The Diversity Bargain

5 October 2017, 6.00 PM - 5 October 2017, 7.30 PM

Natasha K. Warikoo (Harvard University)

Lecture Theatre 3, 3/5 Woodland Road, Bristol BS8 1TB

We’ve heard plenty from politicians and experts on affirmative action and higher education, about how universities should intervene—if at all—to ensure a diverse but deserving student population. But what about those for whom these issues matter the most? In this lecture, Natasha K. Warikoo (Harvard University) will explore how students themselves think about merit and race at a uniquely pivotal moment: after they have just won the most competitive game of their lives and gained admittance to one of the world’s top universities.

What Warikoo has unconvered in her research—talking with both white students and students of color at Harvard, Brown, and Oxford—is illuminating; and some of it is positively shocking. As she shows, many elite white students understand the value of diversity abstractly, but they ignore the real problems that racial inequality causes and that diversity programs are meant to solve. They stand in fear of being labeled a racist, but they are quick to call foul should a diversity program appear at all to hamper their own chances for advancement. The most troubling result of this ambivalence is what she calls the “diversity bargain,” in which white students reluctantly agree with affirmative action as long as it benefits them by providing a diverse learning environment—racial diversity, in this way, is a commodity, a selling point on a brochure. And as Warikoo shows, universities play a big part in creating these situations. The way they talk about race on campus and the kinds of diversity programs they offer have a huge impact on student attitudes, shaping them either toward ambivalence or, in better cases, toward more productive and considerate understandings of racial difference.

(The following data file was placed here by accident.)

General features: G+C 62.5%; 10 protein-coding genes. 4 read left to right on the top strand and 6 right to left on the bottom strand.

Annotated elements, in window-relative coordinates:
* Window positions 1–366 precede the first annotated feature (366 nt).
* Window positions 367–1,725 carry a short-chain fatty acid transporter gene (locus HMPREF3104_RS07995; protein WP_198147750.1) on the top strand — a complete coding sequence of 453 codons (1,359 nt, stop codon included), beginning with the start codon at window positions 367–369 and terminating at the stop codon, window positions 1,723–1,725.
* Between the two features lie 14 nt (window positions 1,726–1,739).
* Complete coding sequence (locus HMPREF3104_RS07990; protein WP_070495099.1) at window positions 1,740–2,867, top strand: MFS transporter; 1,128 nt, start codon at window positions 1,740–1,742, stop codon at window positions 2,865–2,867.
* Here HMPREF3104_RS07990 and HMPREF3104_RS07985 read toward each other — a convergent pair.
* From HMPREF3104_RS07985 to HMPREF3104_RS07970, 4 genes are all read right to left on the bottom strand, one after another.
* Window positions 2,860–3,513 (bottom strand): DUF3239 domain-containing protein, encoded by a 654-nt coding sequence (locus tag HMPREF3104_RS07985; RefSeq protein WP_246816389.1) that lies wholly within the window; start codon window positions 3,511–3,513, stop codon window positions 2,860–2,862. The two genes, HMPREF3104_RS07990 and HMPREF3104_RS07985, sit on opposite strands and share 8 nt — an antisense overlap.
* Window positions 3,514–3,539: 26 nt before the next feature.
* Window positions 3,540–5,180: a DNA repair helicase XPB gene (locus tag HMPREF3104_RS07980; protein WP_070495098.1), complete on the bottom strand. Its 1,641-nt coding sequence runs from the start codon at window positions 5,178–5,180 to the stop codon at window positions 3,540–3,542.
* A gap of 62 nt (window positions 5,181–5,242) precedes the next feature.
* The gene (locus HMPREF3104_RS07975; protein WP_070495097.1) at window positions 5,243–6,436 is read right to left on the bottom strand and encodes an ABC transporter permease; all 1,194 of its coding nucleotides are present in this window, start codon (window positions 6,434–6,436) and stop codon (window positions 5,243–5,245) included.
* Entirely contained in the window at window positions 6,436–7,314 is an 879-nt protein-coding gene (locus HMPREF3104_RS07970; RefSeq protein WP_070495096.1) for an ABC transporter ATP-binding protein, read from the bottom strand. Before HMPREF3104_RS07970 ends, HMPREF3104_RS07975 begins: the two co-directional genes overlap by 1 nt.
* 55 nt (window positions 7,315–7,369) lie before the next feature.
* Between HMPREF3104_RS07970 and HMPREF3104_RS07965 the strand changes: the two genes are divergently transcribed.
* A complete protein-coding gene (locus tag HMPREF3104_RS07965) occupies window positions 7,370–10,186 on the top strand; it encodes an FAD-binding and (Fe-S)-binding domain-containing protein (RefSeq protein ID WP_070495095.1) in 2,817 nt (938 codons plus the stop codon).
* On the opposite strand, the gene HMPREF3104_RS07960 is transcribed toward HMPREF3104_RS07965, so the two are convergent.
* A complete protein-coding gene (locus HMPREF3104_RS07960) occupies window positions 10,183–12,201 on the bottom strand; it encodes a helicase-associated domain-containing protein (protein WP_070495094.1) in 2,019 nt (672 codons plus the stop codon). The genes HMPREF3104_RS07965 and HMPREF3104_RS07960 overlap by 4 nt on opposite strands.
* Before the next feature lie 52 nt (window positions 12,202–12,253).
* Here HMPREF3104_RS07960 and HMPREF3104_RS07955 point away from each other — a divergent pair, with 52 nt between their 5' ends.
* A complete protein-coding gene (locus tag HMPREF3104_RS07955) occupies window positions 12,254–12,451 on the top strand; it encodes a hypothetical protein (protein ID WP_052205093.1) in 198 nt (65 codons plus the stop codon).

Organised by the Centre for Ethnicity and Citizenship at the University of Bristol, in association with the UK Student Recruitment Office and the School of Law.

The lecture will be followed by a wine reception.

Contact information

To book a place, visit eventbrite.

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